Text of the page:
Snap Happy

Sarah Walinski-Kiehl

October 26, 2021


Like for so many others over the past eighteen months, life hasn’t been easy.  Lockdowns, ill health and anxiety have all played their part and impacted on my ability to get out of the house, despite me craving the great outdoors.

However, I love exploring new places, so when restrictions eased, my health improved and I was eventually able to overcome my anxieties, I went for a day trip out to an abandoned medieval village.  Although there were so many worries going through my head on the journey, when I arrived at this deserted place, I was just so keen to get my phone out and take some pictures that it completely took my mind away from all my earlier worries.  With all the different buildings, views and angles, the snaps just kept coming and I spent well over an hour involved in activity that I’d never really had much interest in before.

A couple of weeks later my partner surprised me with a gift; a reconditioned DSLR camera. He said that he had noticed just how much taking photos of the medieval village had changed my mood and mindset.  Since then I have been on quite a few day trips and my camera has always come with me. When I’m not taking photographs, I am thinking about what would make a good picture and I’m constantly on the lookout for good photo opportunities. I am most definitely an amateur, demonstrated in one of my first photos taken with the DSLR camera…..of flying birds in case you were wondering!  (in my defence it’s much easier on a phone!)…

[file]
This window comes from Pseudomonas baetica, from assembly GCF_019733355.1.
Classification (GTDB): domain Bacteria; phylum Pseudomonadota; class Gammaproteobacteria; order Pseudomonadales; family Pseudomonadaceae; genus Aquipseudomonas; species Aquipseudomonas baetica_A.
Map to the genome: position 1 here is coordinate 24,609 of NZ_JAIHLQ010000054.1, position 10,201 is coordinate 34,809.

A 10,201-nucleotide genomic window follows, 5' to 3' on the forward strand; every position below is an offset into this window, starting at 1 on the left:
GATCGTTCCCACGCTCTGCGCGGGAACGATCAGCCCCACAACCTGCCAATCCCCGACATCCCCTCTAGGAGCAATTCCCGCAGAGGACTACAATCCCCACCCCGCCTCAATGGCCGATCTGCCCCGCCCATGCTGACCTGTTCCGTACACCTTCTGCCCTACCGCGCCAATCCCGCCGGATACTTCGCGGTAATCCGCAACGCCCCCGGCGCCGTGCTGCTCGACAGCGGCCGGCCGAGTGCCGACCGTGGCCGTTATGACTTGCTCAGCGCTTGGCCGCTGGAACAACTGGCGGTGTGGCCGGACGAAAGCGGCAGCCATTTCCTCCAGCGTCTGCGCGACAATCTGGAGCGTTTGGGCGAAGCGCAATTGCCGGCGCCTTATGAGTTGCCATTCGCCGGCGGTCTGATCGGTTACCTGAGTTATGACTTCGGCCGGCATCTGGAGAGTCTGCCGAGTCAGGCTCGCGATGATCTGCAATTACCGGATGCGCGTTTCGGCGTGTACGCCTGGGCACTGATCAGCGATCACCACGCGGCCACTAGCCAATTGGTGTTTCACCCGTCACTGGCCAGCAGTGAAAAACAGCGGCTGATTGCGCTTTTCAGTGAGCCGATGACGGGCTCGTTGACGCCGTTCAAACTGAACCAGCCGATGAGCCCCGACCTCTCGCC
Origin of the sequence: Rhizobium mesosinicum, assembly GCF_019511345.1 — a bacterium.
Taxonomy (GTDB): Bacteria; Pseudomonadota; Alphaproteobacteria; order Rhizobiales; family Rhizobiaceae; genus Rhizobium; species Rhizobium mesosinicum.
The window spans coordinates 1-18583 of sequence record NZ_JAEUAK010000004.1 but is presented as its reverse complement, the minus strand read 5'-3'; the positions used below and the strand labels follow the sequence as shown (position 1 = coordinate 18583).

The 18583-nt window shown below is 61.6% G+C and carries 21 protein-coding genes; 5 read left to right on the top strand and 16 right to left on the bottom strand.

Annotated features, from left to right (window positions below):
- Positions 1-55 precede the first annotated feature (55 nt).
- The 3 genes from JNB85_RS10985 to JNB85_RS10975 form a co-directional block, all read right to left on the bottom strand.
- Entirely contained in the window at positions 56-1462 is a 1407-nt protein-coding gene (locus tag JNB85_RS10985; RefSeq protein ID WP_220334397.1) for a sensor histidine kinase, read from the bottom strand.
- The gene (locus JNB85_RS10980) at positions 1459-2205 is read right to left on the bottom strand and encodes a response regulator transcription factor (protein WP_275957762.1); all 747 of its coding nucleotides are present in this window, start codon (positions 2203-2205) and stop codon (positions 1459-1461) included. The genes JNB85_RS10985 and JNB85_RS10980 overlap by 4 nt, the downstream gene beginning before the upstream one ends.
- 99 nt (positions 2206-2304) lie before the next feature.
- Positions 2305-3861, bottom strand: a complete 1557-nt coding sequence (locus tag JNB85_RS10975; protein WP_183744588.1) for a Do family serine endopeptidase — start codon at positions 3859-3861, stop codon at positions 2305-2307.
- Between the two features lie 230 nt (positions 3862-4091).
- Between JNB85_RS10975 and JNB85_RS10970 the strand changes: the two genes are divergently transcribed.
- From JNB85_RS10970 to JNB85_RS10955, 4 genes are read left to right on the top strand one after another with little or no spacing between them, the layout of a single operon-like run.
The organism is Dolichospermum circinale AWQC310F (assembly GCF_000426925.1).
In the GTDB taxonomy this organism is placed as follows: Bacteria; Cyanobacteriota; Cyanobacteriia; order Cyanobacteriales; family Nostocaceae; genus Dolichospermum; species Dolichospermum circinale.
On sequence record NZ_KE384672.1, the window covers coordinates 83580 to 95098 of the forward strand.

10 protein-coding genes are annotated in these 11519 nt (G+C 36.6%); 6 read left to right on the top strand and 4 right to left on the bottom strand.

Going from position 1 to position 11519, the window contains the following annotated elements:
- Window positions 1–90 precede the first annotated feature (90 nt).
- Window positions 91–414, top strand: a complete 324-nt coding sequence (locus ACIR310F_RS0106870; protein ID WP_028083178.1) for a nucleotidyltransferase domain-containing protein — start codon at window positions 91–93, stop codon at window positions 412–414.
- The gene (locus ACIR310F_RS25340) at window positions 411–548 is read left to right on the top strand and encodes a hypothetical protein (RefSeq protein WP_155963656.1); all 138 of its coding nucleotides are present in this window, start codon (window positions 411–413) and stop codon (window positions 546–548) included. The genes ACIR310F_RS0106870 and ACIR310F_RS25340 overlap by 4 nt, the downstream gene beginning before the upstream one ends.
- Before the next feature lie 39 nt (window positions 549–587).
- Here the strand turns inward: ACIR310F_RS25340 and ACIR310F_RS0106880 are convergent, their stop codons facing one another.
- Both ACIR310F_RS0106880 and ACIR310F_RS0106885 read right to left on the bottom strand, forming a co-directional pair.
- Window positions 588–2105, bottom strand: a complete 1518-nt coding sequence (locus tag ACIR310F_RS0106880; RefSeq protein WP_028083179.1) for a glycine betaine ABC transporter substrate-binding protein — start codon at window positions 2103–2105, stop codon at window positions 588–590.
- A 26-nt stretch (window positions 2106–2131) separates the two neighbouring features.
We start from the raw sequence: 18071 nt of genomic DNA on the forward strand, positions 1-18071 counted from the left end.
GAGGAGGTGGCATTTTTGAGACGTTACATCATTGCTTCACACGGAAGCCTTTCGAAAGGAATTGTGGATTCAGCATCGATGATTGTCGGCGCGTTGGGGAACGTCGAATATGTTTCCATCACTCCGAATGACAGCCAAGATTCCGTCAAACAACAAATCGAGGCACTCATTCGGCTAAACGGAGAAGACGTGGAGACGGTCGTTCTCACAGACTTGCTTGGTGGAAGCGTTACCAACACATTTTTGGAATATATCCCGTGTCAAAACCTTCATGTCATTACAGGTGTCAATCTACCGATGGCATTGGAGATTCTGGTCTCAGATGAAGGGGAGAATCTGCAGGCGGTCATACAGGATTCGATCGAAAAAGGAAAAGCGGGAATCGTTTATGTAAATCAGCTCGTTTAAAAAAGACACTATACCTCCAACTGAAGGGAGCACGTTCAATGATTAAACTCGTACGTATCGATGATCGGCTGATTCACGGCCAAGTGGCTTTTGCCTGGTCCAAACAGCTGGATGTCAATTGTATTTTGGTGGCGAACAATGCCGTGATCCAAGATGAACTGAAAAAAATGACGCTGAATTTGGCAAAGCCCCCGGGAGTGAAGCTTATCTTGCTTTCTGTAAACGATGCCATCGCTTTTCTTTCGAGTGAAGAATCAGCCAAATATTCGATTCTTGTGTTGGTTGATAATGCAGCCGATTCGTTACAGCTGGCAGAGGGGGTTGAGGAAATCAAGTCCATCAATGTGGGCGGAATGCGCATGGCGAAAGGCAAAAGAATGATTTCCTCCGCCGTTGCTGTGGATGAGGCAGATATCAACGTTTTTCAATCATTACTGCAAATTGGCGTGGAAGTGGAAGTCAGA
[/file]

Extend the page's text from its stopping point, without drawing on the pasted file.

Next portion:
Fortunately, I am making some progress now…                         

For me, the enjoyment comes not from taking an amazing, award winning photograph (although any tips are welcome), it’s about taking my mind off how I’m feeling and away from my worrying thoughts.  I have previously always thought of mindfulness and mindful activity as being about breathing exercises and focusing on something as a distraction, but I now believe it is much more than that.  It is a way to refocus my thoughts and give my racing mind a well-deserved break.  My worries haven’t completely disappeared and I don’t think they ever will, but when I’m behind the lens or looking for photo opportunities my anxiety lessens and is not all consuming.

For anyone who is an over-thinker or a worrier and believes they’re never going to escape the prison of their thoughts, then I do believe that mindful activities can help.  I’m not suggesting you all go out and buy a DSLR camera, or even start taking photos; we all have different interests after all. I am simply sharing my own experience as one worrier to another. Here’s a link about mindfulness for anyone who is interested in knowing more

If the above sounds like you, we do offer courses that you may find of benefit: Mindfulness, Quiet the Mind: the practice of meditation, Weaving for Wellbeing and Drawing Mandalas, all of which incorporate mindful activities so that all you over-thinkers out there can find a way to give your mind a much-needed break.

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